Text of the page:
As I have mentioned, Colossal Cave was a purely text based game. You simply pictured the locations using your own imagination and instructed the computer through text based commands. In fact I remember one of my friend's mums loved adventure games because she believed that they had immense educational potential, especially in assisting children in learning how to spell, or even learning basic grammar. She actually forbid her children to use the three letter shortcuts (you could enter commands using only the first three letters of a word) an insisted that they type in the entire word.

Colossal Cave Text
Not as fancy as World of Warcraft
The game involved you exploring a cave network (which was based on a network of caves in the author's home state of Kentucky) solving problems and collecting treasures. You would then bring all of the treasures back the hut where you started and drop them, and once you had found and returned all of the treasures then you would win. Mind you, later adventure games went out from simply finding treasures and returning them to a specific location, however in reality it didn't matter whether it was finding parts to fix a spaceship engine, collecting evidence of a murder, or simply stealing some secret plans, this basic concept of collecting the treasures and bringing then back formed the basis of  many adventure games for most of the 80s (it was only when computers become more powerful that they began to morph into stories).

Colossal Cave Map
A pretty good attempt at mapping the Labyrinth
Mind you, it wasn't long before the concept that began with Colossal Cave started to see commercial success, and even the original game was taken by one of the gaming houses, spiced up and had graphics added to it, and then released onto the market.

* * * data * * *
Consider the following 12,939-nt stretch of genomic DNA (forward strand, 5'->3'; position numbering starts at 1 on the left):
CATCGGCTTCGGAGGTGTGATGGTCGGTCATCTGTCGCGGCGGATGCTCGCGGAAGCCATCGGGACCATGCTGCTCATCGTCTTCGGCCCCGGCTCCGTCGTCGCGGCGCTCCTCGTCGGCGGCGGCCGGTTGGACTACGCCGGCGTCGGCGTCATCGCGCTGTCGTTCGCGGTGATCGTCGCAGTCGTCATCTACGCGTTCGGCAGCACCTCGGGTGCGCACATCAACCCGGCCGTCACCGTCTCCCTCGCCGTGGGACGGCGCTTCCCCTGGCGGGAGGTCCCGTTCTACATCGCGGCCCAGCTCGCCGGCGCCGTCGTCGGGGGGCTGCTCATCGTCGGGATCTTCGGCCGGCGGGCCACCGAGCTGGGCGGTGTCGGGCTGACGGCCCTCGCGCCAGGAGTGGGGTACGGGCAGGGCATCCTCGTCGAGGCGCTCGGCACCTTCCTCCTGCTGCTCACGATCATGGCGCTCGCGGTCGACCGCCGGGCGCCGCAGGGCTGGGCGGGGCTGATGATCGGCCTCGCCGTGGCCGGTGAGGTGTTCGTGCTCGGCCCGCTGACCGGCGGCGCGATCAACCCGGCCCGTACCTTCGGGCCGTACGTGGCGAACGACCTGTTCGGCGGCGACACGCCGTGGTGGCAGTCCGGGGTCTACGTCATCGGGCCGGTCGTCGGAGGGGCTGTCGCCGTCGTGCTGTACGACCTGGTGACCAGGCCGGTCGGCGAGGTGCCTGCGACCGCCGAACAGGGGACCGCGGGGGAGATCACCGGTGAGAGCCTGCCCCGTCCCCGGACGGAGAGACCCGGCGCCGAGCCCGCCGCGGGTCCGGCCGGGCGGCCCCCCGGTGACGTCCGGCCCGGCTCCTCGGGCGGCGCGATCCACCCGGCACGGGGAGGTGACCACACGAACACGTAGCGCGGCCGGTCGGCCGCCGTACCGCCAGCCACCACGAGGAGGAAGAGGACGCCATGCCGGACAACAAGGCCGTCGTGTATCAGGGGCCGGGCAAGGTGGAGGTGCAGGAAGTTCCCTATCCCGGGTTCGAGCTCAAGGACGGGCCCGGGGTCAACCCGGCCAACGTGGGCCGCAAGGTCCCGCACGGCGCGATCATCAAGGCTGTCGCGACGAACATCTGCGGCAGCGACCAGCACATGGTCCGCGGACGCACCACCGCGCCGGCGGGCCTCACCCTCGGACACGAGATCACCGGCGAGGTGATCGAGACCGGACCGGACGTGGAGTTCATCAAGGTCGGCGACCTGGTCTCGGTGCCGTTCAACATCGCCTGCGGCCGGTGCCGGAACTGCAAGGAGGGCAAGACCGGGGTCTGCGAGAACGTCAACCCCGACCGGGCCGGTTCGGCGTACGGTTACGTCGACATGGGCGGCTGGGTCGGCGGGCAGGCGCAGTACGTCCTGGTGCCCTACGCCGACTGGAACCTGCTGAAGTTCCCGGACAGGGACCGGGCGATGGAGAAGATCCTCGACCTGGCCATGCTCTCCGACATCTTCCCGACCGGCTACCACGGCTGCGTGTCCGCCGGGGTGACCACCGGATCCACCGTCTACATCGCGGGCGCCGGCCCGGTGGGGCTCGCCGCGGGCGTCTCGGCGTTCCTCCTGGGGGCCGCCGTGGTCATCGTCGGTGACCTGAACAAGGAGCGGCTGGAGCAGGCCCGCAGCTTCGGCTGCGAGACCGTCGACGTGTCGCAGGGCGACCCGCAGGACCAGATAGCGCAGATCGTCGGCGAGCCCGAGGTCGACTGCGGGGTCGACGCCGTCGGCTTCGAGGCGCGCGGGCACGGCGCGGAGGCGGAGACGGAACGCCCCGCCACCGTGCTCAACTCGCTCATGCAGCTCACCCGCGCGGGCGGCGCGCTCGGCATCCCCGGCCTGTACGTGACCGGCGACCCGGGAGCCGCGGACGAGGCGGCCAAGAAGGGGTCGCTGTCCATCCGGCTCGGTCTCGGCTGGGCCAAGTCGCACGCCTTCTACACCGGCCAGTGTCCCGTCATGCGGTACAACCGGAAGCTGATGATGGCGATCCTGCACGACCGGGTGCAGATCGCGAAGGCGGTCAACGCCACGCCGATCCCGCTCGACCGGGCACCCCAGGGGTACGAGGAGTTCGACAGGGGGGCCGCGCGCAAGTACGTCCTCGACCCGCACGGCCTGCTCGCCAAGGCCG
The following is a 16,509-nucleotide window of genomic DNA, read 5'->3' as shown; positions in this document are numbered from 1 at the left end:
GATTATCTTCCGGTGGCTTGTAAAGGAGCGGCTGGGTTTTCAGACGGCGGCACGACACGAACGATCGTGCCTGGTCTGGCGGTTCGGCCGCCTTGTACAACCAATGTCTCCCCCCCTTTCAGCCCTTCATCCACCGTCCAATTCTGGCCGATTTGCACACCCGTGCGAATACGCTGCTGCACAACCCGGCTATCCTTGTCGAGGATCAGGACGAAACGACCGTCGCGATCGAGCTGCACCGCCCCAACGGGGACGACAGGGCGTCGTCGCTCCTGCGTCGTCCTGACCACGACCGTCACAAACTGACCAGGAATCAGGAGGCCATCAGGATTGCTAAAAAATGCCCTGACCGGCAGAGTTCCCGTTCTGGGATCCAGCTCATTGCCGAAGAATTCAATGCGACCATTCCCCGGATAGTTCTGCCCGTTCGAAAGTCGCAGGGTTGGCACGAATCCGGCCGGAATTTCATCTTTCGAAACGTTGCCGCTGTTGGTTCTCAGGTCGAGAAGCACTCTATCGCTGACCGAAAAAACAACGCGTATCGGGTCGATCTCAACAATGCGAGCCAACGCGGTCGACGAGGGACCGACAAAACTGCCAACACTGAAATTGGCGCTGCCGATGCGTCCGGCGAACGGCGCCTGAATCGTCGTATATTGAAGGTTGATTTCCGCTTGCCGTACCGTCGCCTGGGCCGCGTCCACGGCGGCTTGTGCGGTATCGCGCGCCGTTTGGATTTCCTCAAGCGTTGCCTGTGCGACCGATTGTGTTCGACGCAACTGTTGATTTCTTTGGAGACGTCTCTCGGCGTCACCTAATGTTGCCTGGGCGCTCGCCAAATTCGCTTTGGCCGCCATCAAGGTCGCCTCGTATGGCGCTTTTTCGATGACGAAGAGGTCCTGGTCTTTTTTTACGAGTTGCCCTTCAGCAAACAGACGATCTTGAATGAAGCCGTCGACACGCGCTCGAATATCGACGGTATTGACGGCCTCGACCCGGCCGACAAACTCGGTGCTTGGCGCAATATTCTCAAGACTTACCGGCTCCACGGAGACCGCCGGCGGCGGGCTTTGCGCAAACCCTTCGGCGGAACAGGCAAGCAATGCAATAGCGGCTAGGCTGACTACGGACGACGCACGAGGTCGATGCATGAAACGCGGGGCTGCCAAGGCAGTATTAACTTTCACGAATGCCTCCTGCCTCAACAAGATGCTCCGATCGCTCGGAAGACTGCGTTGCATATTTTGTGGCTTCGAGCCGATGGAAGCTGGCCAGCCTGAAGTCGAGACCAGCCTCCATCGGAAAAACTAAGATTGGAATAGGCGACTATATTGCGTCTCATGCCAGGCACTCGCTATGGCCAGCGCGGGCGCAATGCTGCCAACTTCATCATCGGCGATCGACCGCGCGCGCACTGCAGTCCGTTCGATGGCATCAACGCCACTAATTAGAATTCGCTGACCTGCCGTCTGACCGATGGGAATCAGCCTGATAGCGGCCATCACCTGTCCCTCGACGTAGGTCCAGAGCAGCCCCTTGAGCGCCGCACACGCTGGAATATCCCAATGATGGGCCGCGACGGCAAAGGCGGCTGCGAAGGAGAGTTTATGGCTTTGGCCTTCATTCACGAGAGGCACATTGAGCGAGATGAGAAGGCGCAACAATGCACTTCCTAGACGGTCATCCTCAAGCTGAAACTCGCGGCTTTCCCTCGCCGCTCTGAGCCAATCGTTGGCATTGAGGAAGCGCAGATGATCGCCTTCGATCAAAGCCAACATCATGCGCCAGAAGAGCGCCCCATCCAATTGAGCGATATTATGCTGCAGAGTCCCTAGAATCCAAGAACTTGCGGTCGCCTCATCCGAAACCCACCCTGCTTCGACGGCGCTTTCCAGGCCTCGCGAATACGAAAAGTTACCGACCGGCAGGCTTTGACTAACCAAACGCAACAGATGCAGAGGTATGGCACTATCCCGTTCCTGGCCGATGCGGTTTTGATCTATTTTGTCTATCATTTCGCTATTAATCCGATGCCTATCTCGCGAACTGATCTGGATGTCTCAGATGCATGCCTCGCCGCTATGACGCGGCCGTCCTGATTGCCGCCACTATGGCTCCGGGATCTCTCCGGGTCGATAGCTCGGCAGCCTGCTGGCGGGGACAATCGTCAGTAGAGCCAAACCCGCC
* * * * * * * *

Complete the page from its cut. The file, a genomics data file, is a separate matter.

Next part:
Well, this is one of those games that have become a staple part of the culture of the geek world. While many of us outside may not understanding the phrase 'you might get eaten by a grue', many of us geeks who grew up in the eighties know exactly what that phrase refers to (and for those who don't, Grues were monsters that existed only in the dark, and if you wandered into an area without any light then you would, pretty quickly, find yourself becoming a snack). The thing with Zork, despite it being essentially a massive treasure hunt, is that the creators placed it in a fairly developed world. The game itself is split into three parts (though the original game was only one game, and it became three for expediency reasons), and the goal is to essentially become the dungeon master. While two of the parts are basically treasure hunts, the game is well known for some really nasty problems (such as the bank vault and the baseball diamond in Zork II), as well as the ever present grue and the phrase "Hello Sailor".

Zork is purely a text adventure, though it took it to another level in having some incredibly detailed descriptions of a number of the rooms, as well as allowing commands that extended beyond the simple two words (though it wasn't hugely complex). One thing that I do remember I would do as a kid was type profantity to see how the computer world react, and of course some of the games did have some rather cute responses to such words (including ending the game).

As for Zork, as far as I'm aware, the original trilogy was never released with graphics. In fact all of Infocom's adventures where known for their complexity and their detailed descriptions. However later releases (such as Zork Zero) began bring graphics and the use of the mouse into them, and the appreciation of the traditional adventure game began to wain.

Zork I Forest Map
A map of the forest
If you are interested in finding out more about this classic game, I found this interesting article while perusing the internet.

Scott Adams Adventures

As I mentioned above, my first experience with adventure games were two of the Scott Adams adventures - Adventureland (which is basically a treasure hunt), and Pirate Adventure (which is also a treasure hunt, but a little more complicated, and is actually based, very loosely mind you, on Peter Pan). I believe there ended up being twelve games in all (not counting the Marvel Superhero adventures that were written for the Commodore 64). The games themselves were very, very basic. The rooms would be described in one or two sentences, and you explored the world using two word commands. The treasures would also be identified with the items having two asterixes to either side, so you knew if you had encountered something important.